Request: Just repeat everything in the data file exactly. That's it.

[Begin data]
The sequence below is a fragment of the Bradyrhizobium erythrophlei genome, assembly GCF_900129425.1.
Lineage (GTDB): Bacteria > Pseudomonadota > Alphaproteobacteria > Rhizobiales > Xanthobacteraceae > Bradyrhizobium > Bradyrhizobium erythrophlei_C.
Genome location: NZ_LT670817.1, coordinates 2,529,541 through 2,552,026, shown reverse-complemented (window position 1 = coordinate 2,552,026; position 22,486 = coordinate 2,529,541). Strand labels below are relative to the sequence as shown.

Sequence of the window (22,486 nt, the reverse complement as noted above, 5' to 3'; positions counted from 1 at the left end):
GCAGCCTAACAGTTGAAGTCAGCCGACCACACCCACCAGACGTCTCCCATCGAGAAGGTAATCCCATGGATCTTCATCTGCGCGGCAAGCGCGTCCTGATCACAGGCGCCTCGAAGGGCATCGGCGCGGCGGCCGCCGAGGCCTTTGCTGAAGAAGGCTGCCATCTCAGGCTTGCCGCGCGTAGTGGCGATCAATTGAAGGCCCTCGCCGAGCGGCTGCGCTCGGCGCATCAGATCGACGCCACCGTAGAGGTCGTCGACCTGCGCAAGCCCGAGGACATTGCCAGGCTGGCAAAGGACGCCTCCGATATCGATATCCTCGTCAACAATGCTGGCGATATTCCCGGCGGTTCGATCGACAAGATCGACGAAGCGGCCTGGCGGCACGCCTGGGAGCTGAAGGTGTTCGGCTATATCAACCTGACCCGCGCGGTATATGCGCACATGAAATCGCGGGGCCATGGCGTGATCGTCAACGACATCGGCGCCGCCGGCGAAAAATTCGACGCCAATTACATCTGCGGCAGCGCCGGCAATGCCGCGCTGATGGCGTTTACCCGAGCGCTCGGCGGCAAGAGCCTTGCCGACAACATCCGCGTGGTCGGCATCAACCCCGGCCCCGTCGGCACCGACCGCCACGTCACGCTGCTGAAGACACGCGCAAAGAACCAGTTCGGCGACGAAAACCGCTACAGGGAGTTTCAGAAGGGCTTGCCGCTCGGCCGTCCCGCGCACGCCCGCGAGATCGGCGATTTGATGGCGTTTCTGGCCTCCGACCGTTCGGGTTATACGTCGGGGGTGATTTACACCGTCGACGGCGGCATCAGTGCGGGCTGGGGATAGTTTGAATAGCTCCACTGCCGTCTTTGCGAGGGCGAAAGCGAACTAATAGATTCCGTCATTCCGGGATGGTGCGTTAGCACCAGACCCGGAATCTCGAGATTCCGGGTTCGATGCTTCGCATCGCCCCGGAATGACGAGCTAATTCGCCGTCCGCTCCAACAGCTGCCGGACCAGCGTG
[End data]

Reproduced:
The sequence below is a fragment of the Bradyrhizobium erythrophlei genome, assembly GCF_900129425.1.
Lineage (GTDB): Bacteria > Pseudomonadota > Alphaproteobacteria > Rhizobiales > Xanthobacteraceae > Bradyrhizobium > Bradyrhizobium erythrophlei_C.
Genome location: NZ_LT670817.1, coordinates 2,529,541 through 2,552,026, shown reverse-complemented (window position 1 = coordinate 2,552,026; position 22,486 = coordinate 2,529,541). Strand labels below are relative to the sequence as shown.

Sequence of the window (22,486 nt, the reverse complement as noted above, 5' to 3'; positions counted from 1 at the left end):
GCAGCCTAACAGTTGAAGTCAGCCGACCACACCCACCAGACGTCTCCCATCGAGAAGGTAATCCCATGGATCTTCATCTGCGCGGCAAGCGCGTCCTGATCACAGGCGCCTCGAAGGGCATCGGCGCGGCGGCCGCCGAGGCCTTTGCTGAAGAAGGCTGCCATCTCAGGCTTGCCGCGCGTAGTGGCGATCAATTGAAGGCCCTCGCCGAGCGGCTGCGCTCGGCGCATCAGATCGACGCCACCGTAGAGGTCGTCGACCTGCGCAAGCCCGAGGACATTGCCAGGCTGGCAAAGGACGCCTCCGATATCGATATCCTCGTCAACAATGCTGGCGATATTCCCGGCGGTTCGATCGACAAGATCGACGAAGCGGCCTGGCGGCACGCCTGGGAGCTGAAGGTGTTCGGCTATATCAACCTGACCCGCGCGGTATATGCGCACATGAAATCGCGGGGCCATGGCGTGATCGTCAACGACATCGGCGCCGCCGGCGAAAAATTCGACGCCAATTACATCTGCGGCAGCGCCGGCAATGCCGCGCTGATGGCGTTTACCCGAGCGCTCGGCGGCAAGAGCCTTGCCGACAACATCCGCGTGGTCGGCATCAACCCCGGCCCCGTCGGCACCGACCGCCACGTCACGCTGCTGAAGACACGCGCAAAGAACCAGTTCGGCGACGAAAACCGCTACAGGGAGTTTCAGAAGGGCTTGCCGCTCGGCCGTCCCGCGCACGCCCGCGAGATCGGCGATTTGATGGCGTTTCTGGCCTCCGACCGTTCGGGTTATACGTCGGGGGTGATTTACACCGTCGACGGCGGCATCAGTGCGGGCTGGGGATAGTTTGAATAGCTCCACTGCCGTCTTTGCGAGGGCGAAAGCGAACTAATAGATTCCGTCATTCCGGGATGGTGCGTTAGCACCAGACCCGGAATCTCGAGATTCCGGGTTCGATGCTTCGCATCGCCCCGGAATGACGAGCTAATTCGCCGTCCGCTCCAACAGCTGCCGGACCAGCGTG